Fann Mail: Why there’s no sense in rushing Jamal Adams, others back from injury


It’s time for this week’s Seahawks mailbag, and with Seattle being 4-0, we have the opportunity to have some pretty fun conversations. There has been so much good through the first quarter of the season and any critique or criticism is through the lens of what it will take to win a Super Bowl.

That is to say that there are some serious champagne problems in the Pacific Northwest, which is always a beautiful thing for a fanbase. With that, let’s dive in. Thanks, as always, to those who asked questions.

(note: If you missed it, we launched a new weekly series called “overreaction Monday” that you might also enjoy.)

This continues to be the burning question. The Seahawks have gotten by with a mediocre pass rush thus far. The logic screams, “Go sign somebody!” And that may still be the best course of action. But clearly Seattle doesn’t view Clay Matthews or other free agent options as a clear-cut improvement over guys like Damontre Moore, Alton Robinson and Shaquem Griffin.

The Seahawks may be right in that belief, however, I’m of the thought that it couldn’t hurt to kick the tires on a more proven veteran. I think the reality that Seahawks fans need to accept is that no matter which course of action Seattle chooses, this is a team that will have a mediocre-at-best pass rush.

Seattle currently ranks 27th with just six sacks through four games, but missed opportunities have also plagued this team as the Seahawks rank 20th in pressure percentage (20.5%). That’s a higher percentage than the Bills, Cardinals, Packers and Saints, all teams that have double digit sacks.


So while I understand (and agree with) the sentiment of needing to add another player, there’s reason to believe that Seattle’s pass rush has been a bit better than what the team’s meager sack total would suggest.

One final thought on this: Who knows if the Seahawks will ever get Darrell Taylor into the lineup this season, but the second-round pick is probably Seattle’s best hope for reinforcements.

B.J. Finney wasn’t able to win the Seahawks starting center job, and he’s behind Jamarco Jones and Jordan Simmons on the depth chart at both guard spots. So I’m fairly certain that no team would be willing to give up anything of value for a player owed $4.5 million guaranteed over the next two seasons. This one is going to have to be chalked up to a misfire in free agency.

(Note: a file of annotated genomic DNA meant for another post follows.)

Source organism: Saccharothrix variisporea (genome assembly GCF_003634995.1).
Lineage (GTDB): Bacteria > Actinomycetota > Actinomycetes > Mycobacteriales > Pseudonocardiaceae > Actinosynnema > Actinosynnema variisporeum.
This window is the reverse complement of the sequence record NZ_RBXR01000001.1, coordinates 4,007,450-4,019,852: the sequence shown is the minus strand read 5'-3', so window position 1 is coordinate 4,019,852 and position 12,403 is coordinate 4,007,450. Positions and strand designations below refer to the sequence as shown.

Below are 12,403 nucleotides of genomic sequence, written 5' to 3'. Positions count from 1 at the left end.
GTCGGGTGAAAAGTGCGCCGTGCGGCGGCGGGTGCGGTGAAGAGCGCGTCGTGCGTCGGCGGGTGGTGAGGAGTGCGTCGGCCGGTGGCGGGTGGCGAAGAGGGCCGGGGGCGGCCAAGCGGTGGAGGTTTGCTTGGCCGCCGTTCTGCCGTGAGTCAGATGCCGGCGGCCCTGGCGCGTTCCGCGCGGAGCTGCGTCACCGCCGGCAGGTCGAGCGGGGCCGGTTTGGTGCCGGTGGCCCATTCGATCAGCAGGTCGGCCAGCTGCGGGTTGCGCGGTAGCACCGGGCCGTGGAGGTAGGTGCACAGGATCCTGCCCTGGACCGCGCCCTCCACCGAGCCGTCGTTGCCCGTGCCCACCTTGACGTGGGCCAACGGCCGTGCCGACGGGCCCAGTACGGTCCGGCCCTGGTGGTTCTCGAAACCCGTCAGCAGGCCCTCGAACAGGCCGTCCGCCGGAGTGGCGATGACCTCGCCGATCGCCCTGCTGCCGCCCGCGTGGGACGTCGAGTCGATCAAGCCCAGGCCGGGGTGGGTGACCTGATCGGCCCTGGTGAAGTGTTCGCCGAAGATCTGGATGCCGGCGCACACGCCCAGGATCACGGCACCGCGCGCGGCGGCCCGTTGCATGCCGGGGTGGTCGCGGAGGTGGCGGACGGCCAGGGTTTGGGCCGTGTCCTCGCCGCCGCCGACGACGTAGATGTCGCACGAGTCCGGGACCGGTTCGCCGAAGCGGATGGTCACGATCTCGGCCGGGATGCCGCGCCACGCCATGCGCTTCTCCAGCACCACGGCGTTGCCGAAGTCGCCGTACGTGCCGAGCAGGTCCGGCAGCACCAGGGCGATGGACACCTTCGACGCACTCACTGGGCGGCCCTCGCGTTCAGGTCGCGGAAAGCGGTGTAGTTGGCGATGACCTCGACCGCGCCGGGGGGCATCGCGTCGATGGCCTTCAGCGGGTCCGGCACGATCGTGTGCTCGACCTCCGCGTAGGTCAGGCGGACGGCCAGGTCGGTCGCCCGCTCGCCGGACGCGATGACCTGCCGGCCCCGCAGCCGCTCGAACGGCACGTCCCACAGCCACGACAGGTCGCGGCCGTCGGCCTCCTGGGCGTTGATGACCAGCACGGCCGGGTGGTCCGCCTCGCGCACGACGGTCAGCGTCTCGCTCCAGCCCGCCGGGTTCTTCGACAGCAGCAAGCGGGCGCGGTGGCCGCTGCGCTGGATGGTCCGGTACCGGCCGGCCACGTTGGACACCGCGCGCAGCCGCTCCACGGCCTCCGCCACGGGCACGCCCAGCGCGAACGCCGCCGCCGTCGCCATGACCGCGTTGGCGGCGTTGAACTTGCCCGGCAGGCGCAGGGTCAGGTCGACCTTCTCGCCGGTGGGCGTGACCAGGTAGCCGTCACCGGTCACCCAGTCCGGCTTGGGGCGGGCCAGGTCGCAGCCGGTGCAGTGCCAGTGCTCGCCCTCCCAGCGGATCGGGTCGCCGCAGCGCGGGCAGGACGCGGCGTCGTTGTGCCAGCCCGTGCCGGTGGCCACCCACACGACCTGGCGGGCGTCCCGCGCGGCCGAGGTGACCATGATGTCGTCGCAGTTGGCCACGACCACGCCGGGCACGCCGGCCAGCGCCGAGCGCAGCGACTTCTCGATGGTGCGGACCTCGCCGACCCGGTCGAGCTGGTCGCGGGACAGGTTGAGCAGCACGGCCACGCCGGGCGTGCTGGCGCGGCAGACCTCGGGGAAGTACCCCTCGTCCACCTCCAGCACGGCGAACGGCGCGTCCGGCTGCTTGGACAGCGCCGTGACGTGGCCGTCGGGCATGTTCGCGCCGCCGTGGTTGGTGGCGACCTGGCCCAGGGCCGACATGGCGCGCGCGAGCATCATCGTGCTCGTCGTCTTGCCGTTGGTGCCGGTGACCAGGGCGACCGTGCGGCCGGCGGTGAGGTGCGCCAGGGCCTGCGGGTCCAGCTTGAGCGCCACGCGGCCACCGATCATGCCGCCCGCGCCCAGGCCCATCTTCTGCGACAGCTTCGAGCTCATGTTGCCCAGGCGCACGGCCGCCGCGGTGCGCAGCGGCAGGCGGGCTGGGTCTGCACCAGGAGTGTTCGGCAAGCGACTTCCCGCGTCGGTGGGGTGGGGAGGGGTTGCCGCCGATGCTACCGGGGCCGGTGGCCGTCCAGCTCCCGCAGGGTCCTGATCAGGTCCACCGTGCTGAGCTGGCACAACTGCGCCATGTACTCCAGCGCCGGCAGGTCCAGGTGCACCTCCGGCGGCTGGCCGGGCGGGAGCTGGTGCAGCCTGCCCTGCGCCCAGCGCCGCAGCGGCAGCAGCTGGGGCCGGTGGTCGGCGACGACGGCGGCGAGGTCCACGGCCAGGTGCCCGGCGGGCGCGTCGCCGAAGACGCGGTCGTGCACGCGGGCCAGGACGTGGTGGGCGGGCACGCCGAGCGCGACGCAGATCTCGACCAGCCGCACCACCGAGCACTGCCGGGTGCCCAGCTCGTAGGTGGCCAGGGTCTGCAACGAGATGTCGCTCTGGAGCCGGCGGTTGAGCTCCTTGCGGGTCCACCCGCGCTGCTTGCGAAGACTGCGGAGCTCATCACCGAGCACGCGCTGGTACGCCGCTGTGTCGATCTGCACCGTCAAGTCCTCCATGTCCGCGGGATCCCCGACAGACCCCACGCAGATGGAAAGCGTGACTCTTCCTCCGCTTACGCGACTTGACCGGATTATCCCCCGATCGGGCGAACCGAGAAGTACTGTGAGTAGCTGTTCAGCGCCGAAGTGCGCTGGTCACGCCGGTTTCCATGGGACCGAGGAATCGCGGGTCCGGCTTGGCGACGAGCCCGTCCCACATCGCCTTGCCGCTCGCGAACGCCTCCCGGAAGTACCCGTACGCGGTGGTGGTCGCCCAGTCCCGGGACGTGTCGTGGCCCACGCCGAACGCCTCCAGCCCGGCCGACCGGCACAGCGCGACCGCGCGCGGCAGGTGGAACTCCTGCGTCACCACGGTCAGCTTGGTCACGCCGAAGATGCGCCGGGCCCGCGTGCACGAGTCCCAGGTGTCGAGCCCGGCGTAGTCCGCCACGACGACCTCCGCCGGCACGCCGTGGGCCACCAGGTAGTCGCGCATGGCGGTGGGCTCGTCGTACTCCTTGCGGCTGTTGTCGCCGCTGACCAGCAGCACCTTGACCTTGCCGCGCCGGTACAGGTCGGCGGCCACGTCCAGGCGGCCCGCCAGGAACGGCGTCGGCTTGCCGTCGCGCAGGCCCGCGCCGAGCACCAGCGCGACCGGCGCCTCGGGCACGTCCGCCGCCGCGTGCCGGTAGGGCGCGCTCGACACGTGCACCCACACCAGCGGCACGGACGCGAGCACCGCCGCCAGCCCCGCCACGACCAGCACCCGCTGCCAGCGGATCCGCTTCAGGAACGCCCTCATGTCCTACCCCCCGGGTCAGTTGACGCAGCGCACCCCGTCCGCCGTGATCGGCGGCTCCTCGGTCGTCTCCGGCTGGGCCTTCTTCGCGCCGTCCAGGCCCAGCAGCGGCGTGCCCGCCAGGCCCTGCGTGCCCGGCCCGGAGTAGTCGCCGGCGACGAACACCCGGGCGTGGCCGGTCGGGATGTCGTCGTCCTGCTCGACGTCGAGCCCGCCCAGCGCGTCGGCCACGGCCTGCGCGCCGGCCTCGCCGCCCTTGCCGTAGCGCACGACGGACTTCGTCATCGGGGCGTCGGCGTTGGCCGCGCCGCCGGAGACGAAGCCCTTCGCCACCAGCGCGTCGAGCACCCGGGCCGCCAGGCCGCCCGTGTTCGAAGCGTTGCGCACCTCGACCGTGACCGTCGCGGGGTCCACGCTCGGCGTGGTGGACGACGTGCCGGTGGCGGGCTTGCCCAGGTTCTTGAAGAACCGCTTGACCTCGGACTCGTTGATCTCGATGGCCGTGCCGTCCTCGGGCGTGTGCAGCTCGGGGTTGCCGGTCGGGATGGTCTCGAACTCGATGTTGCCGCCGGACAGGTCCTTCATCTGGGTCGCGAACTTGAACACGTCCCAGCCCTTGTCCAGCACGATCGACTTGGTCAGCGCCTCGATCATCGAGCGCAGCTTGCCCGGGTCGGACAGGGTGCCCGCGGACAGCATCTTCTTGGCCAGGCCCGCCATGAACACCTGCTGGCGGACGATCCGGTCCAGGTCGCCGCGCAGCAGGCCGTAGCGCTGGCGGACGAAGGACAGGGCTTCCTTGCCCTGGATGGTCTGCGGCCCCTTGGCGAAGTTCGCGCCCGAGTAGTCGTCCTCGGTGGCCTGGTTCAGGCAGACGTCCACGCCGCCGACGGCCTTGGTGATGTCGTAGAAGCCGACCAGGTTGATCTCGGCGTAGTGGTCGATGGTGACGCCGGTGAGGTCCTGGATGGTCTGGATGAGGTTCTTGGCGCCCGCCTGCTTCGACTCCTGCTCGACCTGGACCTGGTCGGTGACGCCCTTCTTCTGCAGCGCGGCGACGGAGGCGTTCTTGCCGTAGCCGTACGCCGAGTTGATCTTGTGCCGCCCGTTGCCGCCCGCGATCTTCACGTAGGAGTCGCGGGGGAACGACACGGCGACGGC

An optimist would say that everyone should be looking at this from the standpoint of Ethan Pocic emerging and winning the job, rather than Finney being a disappointment. In reality, both things are true.

This is a great question because I do think the Seahawks should beat the Vikings in Week 5. My gut says Seattle’s first loss comes on the road against the Cardinals coming out of the bye in Week 7. Arizona has looked awfully pedestrian the last two weeks, and Seattle should be as close to full strength as possible going into that matchup.

However, I can still see Kyler Murray torching Seattle’s defense, just as he did in Week 16 a year ago. The Seahawks had no answer for Murray in what was one of the team’s uglier home losses in recent memory (Arizona won that game, 27-13). So I’ll stick with that as their first loss.

The Seahawks will be in a great spot if they can beat the Vikings in Week 5 and then find a way to go 3-2 over a brutal stretch from Weeks 7-11 against the Cardinals (x2), 49ers, Bills and Rams. That would put Seattle at 8-2 before a four-game run against the Eagles, Giants, Jets and Washington.

I wish I had the answer to this question. Pete Carroll has repeatedly told reporters that he can’t share anything on the Josh Gordon front. The elongated reinstatement process should count as an added suspension for Gordon. That means if and when the NFL finally decides to reinstate Gordon, he should be allowed to play immediately.

I’m fascinated to see how this plays out. Chris Carson is one of, if not the most underrated running back in football. He’s got elite physicality and break-tackle ability. He’s also a fantastic pass catcher out of the backfield. There aren’t many runners in football that you can say are definitively better than Carson.


But when he comes looking for his Joe Mixon-esque deal (four years, $48 million), will the Seahawks pony up? They might if they view him as a rare irreplicable player at such an increasingly replaceable position. I genuinely have no idea how it will play out.

Alton Robinson has made clutch plays in each of his first two NFL games. He had a sack against Dak Prescott on the Cowboys final drive in Week 2. He also had a third-down tackle for loss against Myles Gaskin to hold the Dolphins to a field goal on a crucial fourth quarter possession.

Through two games he has a respectable 65.4 Pro Football Focus grade, 1.0 sack, four pressures, four tackles and three tackles for loss. That’s a damn good start for the rookie fifth-round pick.

Tackling these two questions at the same time. I don’t think there’s a chance Jordyn Brooks (knee) plays against the Vikings. ESPN’s Jeremy Fowler reported that Mychal Kendricks is working out with Seattle on Tuesday. That could be an indication that Brooks’ knee sprain is worse than initially perceived. Don’t be surprised to see the team’s first-round pick land on Injured Reserve at some point this week.

I also think Jamal Adams (groin) and Quinton Dunbar (knee) are longshots. Both players are surely champing to get back on the field, but there’s no reason to rush either of them back with a bye coming in Week 6. Take the opportunity to exercise caution and get both guys as healthy as possible before the aforementioned gauntlet of games that come after the bye.